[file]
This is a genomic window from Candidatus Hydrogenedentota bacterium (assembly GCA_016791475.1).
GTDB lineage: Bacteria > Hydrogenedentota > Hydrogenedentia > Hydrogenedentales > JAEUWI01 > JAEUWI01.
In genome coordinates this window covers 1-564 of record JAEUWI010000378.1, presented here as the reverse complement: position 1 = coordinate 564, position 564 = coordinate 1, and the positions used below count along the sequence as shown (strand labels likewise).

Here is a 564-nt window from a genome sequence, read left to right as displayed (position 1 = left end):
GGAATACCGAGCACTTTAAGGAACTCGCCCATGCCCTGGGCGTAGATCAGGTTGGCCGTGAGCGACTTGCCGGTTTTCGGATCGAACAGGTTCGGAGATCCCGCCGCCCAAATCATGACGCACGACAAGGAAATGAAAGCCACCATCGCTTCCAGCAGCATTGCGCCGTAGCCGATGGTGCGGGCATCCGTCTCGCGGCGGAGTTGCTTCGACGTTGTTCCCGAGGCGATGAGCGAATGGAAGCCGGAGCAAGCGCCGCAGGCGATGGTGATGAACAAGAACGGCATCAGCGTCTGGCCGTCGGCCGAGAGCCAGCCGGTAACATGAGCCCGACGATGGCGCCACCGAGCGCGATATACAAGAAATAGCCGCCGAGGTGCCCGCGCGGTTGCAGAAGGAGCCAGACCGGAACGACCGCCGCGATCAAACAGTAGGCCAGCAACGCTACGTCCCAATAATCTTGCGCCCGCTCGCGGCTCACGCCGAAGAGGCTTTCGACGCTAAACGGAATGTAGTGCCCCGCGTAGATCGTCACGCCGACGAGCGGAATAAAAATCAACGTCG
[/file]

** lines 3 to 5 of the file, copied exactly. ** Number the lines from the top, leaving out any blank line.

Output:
In genome coordinates this window covers 1-564 of record JAEUWI010000378.1, presented here as the reverse complement: position 1 = coordinate 564, position 564 = coordinate 1, and the positions used below count along the sequence as shown (strand labels likewise).

Here is a 564-nt window from a genome sequence, read left to right as displayed (position 1 = left end):
GGAATACCGAGCACTTTAAGGAACTCGCCCATGCCCTGGGCGTAGATCAGGTTGGCCGTGAGCGACTTGCCGGTTTTCGGATCGAACAGGTTCGGAGATCCCGCCGCCCAAATCATGACGCACGACAAGGAAATGAAAGCCACCATCGCTTCCAGCAGCATTGCGCCGTAGCCGATGGTGCGGGCATCCGTCTCGCGGCGGAGTTGCTTCGACGTTGTTCCCGAGGCGATGAGCGAATGGAAGCCGGAGCAAGCGCCGCAGGCGATGGTGATGAACAAGAACGGCATCAGCGTCTGGCCGTCGGCCGAGAGCCAGCCGGTAACATGAGCCCGACGATGGCGCCACCGAGCGCGATATACAAGAAATAGCCGCCGAGGTGCCCGCGCGGTTGCAGAAGGAGCCAGACCGGAACGACCGCCGCGATCAAACAGTAGGCCAGCAACGCTACGTCCCAATAATCTTGCGCCCGCTCGCGGCTCACGCCGAAGAGGCTTTCGACGCTAAACGGAATGTAGTGCCCCGCGTAGATCGTCACGCCGACGAGCGGAATAAAAATCAACGTCG